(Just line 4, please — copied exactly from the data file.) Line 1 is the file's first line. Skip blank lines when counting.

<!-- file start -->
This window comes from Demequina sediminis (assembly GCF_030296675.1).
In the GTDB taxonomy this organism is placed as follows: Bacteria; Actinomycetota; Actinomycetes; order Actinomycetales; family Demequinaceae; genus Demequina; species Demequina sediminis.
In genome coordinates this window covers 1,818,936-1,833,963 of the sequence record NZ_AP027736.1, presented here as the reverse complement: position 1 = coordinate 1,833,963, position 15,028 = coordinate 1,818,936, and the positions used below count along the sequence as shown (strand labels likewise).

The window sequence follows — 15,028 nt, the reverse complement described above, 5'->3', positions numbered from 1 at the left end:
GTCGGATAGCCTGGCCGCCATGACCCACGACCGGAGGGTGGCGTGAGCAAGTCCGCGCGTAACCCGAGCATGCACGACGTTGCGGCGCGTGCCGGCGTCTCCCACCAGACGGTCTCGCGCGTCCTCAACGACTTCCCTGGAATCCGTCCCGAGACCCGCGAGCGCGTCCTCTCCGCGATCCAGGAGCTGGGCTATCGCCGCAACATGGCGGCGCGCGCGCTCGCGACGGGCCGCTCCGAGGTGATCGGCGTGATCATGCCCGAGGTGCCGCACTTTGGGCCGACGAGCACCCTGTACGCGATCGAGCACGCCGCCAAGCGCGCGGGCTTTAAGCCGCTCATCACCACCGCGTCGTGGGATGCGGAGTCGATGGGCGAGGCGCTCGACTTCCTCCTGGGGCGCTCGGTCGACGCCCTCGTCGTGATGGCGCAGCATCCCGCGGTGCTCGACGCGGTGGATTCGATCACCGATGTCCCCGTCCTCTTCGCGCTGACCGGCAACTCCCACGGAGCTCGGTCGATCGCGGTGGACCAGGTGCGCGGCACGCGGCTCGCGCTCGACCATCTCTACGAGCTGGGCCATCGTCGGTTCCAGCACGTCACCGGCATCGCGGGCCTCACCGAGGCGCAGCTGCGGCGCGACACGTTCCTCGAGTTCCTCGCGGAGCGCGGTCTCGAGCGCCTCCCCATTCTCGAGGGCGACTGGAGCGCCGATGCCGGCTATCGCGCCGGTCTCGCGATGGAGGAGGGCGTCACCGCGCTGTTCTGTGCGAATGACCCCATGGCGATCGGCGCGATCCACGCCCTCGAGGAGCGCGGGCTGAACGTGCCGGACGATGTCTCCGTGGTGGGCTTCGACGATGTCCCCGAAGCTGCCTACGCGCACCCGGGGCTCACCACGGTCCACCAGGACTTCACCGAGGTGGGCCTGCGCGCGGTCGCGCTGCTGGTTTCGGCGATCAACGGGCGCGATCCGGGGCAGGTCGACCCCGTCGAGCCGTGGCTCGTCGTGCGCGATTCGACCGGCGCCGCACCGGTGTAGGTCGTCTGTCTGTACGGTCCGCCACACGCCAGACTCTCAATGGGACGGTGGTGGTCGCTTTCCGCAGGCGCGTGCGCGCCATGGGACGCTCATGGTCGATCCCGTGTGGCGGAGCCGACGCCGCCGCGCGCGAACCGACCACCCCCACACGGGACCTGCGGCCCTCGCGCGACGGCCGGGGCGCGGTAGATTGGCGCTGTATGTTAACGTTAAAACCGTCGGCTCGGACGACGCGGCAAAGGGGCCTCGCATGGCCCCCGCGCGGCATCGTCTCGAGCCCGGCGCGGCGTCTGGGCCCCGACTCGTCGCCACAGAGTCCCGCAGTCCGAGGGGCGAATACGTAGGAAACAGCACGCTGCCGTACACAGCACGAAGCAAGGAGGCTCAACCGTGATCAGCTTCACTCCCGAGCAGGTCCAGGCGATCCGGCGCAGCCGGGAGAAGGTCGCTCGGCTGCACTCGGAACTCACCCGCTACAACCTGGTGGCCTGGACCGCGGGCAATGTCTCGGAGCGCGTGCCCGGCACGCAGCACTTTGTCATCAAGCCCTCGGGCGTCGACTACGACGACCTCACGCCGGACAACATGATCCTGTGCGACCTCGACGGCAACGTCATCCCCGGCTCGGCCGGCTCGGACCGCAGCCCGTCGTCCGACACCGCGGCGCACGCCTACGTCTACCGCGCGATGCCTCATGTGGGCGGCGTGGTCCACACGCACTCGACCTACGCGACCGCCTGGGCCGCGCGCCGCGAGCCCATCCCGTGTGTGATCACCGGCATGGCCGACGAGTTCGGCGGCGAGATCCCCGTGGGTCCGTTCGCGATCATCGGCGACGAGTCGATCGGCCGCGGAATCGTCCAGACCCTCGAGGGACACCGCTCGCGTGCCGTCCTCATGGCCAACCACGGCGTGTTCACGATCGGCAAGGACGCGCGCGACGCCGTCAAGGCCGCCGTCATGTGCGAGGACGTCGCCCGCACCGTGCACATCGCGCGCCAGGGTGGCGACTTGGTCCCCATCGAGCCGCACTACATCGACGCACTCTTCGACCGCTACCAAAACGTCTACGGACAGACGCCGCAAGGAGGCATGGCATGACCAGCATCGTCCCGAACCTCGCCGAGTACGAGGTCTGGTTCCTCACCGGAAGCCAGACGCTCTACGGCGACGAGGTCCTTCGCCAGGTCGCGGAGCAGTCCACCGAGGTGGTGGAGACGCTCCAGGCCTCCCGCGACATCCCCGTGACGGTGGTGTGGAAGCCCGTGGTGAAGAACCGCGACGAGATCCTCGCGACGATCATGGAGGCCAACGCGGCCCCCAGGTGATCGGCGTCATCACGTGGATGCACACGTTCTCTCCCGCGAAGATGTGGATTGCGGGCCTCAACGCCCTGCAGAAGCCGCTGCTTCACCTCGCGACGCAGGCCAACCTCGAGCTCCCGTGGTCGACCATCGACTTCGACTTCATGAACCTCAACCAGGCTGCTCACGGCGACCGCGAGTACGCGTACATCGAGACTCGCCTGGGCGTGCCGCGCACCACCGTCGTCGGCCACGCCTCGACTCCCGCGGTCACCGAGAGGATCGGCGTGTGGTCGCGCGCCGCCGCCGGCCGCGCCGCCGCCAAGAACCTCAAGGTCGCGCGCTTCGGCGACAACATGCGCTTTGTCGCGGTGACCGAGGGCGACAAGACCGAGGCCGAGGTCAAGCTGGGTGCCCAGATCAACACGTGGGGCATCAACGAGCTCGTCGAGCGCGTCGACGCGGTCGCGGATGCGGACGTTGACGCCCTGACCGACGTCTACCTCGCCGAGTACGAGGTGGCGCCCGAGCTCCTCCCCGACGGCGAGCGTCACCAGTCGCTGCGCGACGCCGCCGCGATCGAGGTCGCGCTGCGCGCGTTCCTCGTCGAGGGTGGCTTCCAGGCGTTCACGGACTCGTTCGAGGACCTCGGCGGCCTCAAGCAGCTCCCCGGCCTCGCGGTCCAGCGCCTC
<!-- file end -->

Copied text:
The window sequence follows — 15,028 nt, the reverse complement described above, 5'->3', positions numbered from 1 at the left end: